Paraphrase detection is the task of examining two sentences and determining
whether they have the same meaning. In order to obtain high accuracy on this
task, thorough syntactic and semantic analysis of the two statements is needed.
We introduce a method for paraphrase detection based on recursive autoencoders
(RAE). Our unsupervised RAEs are based on a novel unfolding objective and learn
feature vectors for phrases in syntactic trees. These features are used to measure
the word- and phrase-wise similarity between two sentences. Since sentences may
be of arbitrary length, the resulting matrix of similarity measures is of variable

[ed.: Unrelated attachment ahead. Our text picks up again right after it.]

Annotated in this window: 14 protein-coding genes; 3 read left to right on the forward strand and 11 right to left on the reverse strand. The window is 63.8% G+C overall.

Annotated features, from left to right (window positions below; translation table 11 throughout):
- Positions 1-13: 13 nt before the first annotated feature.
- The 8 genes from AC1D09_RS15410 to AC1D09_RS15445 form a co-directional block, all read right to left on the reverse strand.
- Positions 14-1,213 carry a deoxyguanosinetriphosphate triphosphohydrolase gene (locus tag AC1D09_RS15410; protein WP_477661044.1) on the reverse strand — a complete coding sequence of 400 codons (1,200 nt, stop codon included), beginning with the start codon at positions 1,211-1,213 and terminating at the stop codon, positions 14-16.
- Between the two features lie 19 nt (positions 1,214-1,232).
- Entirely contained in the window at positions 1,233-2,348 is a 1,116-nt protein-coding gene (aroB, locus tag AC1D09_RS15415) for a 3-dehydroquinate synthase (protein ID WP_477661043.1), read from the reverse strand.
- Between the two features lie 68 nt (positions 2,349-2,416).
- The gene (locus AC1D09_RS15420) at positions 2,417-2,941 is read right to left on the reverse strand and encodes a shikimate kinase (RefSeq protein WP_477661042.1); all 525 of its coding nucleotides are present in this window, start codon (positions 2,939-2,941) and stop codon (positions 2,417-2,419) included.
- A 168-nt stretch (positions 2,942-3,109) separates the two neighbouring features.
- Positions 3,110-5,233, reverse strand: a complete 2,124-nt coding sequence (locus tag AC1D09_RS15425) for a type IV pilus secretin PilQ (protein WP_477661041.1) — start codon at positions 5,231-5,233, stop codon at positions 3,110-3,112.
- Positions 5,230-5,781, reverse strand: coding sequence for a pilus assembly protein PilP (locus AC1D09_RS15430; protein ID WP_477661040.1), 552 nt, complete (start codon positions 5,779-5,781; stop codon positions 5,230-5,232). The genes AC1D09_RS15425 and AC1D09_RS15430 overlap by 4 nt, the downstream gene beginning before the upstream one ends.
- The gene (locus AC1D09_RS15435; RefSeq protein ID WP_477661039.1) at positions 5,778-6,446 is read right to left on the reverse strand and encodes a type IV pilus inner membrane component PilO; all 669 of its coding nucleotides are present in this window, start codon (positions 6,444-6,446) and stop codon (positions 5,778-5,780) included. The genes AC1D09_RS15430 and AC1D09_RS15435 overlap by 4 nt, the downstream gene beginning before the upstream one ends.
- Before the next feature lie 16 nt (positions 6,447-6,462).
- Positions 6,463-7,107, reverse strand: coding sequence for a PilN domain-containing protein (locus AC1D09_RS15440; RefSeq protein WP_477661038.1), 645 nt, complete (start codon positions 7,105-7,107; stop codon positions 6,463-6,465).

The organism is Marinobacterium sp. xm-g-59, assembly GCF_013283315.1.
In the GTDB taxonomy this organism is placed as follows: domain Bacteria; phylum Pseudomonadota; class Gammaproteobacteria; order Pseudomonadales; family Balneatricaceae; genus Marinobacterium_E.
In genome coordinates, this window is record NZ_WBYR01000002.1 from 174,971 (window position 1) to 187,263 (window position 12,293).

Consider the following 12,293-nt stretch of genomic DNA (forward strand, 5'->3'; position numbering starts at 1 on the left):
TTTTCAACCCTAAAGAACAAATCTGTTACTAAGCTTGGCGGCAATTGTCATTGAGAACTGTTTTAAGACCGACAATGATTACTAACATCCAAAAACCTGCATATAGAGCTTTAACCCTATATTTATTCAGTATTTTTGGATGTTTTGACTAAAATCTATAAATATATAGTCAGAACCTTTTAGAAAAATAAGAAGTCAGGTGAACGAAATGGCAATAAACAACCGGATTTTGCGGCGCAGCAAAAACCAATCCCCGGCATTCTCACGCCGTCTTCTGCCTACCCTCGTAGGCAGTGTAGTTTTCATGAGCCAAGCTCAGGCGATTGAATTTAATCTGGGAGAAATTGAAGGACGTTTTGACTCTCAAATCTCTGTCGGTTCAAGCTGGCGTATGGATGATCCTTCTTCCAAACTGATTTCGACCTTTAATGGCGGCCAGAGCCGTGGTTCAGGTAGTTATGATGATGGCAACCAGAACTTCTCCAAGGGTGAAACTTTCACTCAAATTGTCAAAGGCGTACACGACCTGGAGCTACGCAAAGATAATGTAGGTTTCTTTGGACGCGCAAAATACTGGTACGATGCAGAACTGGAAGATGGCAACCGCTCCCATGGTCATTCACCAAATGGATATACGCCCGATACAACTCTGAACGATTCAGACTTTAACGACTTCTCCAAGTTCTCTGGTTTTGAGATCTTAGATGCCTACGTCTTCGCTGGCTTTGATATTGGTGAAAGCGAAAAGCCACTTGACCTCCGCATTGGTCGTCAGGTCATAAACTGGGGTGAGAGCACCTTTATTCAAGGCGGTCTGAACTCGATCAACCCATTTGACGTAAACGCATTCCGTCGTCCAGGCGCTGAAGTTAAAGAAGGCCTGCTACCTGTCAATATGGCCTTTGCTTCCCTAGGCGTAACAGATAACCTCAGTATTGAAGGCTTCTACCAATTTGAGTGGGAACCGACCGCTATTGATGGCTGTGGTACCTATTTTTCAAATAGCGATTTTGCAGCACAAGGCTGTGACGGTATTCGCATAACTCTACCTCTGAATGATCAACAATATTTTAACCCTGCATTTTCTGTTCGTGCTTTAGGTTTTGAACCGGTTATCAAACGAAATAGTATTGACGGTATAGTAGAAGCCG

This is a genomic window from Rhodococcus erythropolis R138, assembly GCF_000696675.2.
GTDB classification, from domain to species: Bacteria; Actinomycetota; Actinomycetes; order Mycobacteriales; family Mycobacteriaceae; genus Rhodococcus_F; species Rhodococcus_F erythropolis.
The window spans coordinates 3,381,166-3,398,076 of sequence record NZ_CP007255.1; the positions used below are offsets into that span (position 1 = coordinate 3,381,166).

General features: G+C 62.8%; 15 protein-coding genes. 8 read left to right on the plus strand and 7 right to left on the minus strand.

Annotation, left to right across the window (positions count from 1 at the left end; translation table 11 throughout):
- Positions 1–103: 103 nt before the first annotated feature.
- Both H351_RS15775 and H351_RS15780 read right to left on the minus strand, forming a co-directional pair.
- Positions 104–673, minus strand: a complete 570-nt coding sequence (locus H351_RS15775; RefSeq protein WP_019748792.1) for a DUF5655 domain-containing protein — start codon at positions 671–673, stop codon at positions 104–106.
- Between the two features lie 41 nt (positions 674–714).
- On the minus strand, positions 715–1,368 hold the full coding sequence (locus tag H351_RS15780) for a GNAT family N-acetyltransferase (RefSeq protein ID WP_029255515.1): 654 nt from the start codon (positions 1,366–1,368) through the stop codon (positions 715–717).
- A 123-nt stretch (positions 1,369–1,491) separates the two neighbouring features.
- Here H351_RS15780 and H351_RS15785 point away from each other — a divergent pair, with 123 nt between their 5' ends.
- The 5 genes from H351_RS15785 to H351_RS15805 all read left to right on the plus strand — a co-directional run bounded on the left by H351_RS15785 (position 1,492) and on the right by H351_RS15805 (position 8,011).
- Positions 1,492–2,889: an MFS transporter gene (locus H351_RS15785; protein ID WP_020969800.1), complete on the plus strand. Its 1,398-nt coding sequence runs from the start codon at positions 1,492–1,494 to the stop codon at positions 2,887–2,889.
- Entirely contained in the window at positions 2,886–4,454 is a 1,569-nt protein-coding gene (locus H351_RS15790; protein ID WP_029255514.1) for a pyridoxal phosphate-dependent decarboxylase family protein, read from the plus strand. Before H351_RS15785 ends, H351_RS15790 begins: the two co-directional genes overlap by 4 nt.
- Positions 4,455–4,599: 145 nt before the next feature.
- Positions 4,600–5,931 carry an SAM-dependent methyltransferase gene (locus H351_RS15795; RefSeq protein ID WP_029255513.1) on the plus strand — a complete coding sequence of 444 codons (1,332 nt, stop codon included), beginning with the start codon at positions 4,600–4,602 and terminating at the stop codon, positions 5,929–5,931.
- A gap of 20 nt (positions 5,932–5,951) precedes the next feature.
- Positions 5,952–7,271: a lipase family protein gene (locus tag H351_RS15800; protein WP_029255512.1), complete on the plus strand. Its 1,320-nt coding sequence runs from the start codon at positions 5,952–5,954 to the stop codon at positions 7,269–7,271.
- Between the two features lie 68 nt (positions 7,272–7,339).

size. We introduce a novel dynamic pooling layer which computes a fixed-sized
representation from the variable-sized matrices. The pooled representation is then
used as input to a classifier. Our method outperforms other state-of-the-art approaches
on the challenging MSRP paraphrase corpus.
An overview of our paraphrase model. The recursive autoencoder learns phrase features for each node in a parse tree. The distances between all nodes then fill a similarity matrix whose size depends on the length of the sentences. Using a novel dynamic pooling layer we can compare the variable-sized sentences and classify pairs as being paraphrases or not.
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